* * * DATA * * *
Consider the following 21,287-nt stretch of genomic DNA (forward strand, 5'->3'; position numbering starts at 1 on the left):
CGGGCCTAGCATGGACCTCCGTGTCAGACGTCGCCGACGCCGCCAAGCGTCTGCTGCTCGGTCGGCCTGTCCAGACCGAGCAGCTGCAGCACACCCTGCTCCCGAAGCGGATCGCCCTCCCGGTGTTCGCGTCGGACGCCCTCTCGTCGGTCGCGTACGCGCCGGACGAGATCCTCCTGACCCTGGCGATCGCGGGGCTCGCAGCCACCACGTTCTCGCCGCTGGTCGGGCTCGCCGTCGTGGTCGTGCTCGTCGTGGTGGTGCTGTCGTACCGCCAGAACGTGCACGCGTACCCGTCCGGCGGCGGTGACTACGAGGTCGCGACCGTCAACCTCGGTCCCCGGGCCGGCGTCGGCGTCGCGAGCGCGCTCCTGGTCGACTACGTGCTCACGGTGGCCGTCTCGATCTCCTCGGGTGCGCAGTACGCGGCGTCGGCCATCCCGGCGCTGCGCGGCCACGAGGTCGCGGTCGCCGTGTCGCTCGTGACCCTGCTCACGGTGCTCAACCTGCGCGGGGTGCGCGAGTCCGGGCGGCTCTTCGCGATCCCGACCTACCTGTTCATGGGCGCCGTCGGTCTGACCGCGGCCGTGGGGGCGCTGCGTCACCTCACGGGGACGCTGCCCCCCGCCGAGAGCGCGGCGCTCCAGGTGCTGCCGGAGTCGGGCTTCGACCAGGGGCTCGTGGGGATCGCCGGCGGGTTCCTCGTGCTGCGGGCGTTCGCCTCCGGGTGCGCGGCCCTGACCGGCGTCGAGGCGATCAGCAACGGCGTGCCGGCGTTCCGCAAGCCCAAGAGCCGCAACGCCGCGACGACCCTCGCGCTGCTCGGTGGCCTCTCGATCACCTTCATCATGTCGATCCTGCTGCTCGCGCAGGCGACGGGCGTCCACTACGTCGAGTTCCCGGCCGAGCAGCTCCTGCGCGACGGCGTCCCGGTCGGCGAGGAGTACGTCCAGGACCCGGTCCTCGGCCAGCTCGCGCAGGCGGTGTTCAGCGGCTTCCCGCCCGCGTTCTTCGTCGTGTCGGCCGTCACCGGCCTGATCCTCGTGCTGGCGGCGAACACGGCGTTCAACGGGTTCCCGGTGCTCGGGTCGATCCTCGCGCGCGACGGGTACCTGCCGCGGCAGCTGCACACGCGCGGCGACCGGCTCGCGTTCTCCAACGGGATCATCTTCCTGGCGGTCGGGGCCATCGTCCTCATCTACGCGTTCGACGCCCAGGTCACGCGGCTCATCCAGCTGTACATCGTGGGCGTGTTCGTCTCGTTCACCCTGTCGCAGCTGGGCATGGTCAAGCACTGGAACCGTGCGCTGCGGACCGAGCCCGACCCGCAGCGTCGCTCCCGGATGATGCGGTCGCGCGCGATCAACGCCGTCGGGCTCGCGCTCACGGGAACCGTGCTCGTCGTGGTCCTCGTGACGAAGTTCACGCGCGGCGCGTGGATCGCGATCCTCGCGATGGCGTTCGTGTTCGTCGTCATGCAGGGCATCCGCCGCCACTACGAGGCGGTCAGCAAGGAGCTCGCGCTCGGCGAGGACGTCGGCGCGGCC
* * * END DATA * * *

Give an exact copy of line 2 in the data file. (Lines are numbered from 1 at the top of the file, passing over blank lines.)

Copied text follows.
CGGGCCTAGCATGGACCTCCGTGTCAGACGTCGCCGACGCCGCCAAGCGTCTGCTGCTCGGTCGGCCTGTCCAGACCGAGCAGCTGCAGCACACCCTGCTCCCGAAGCGGATCGCCCTCCCGGTGTTCGCGTCGGACGCCCTCTCGTCGGTCGCGTACGCGCCGGACGAGATCCTCCTGACCCTGGCGATCGCGGGGCTCGCAGCCACCACGTTCTCGCCGCTGGTCGGGCTCGCCGTCGTGGTCGTGCTCGTCGTGGTGGTGCTGTCGTACCGCCAGAACGTGCACGCGTACCCGTCCGGCGGCGGTGACTACGAGGTCGCGACCGTCAACCTCGGTCCCCGGGCCGGCGTCGGCGTCGCGAGCGCGCTCCTGGTCGACTACGTGCTCACGGTGGCCGTCTCGATCTCCTCGGGTGCGCAGTACGCGGCGTCGGCCATCCCGGCGCTGCGCGGCCACGAGGTCGCGGTCGCCGTGTCGCTCGTGACCCTGCTCACGGTGCTCAACCTGCGCGGGGTGCGCGAGTCCGGGCGGCTCTTCGCGATCCCGACCTACCTGTTCATGGGCGCCGTCGGTCTGACCGCGGCCGTGGGGGCGCTGCGTCACCTCACGGGGACGCTGCCCCCCGCCGAGAGCGCGGCGCTCCAGGTGCTGCCGGAGTCGGGCTTCGACCAGGGGCTCGTGGGGATCGCCGGCGGGTTCCTCGTGCTGCGGGCGTTCGCCTCCGGGTGCGCGGCCCTGACCGGCGTCGAGGCGATCAGCAACGGCGTGCCGGCGTTCCGCAAGCCCAAGAGCCGCAACGCCGCGACGACCCTCGCGCTGCTCGGTGGCCTCTCGATCACCTTCATCATGTCGATCCTGCTGCTCGCGCAGGCGACGGGCGTCCACTACGTCGAGTTCCCGGCCGAGCAGCTCCTGCGCGACGGCGTCCCGGTCGGCGAGGAGTACGTCCAGGACCCGGTCCTCGGCCAGCTCGCGCAGGCGGTGTTCAGCGGCTTCCCGCCCGCGTTCTTCGTCGTGTCGGCCGTCACCGGCCTGATCCTCGTGCTGGCGGCGAACACGGCGTTCAACGGGTTCCCGGTGCTCGGGTCGATCCTCGCGCGCGACGGGTACCTGCCGCGGCAGCTGCACACGCGCGGCGACCGGCTCGCGTTCTCCAACGGGATCATCTTCCTGGCGGTCGGGGCCATCGTCCTCATCTACGCGTTCGACGCCCAGGTCACGCGGCTCATCCAGCTGTACATCGTGGGCGTGTTCGTCTCGTTCACCCTGTCGCAGCTGGGCATGGTCAAGCACTGGAACCGTGCGCTGCGGACCGAGCCCGACCCGCAGCGTCGCTCCCGGATGATGCGGTCGCGCGCGATCAACGCCGTCGGGCTCGCGCTCACGGGAACCGTGCTCGTCGTGGTCCTCGTGACGAAGTTCACGCGCGGCGCGTGGATCGCGATCCTCGCGATGGCGTTCGTGTTCGTCGTCATGCAGGGCATCCGCCGCCACTACGAGGCGGTCAGCAAGGAGCTCGCGCTCGGCGAGGACGTCGGCGCGGCC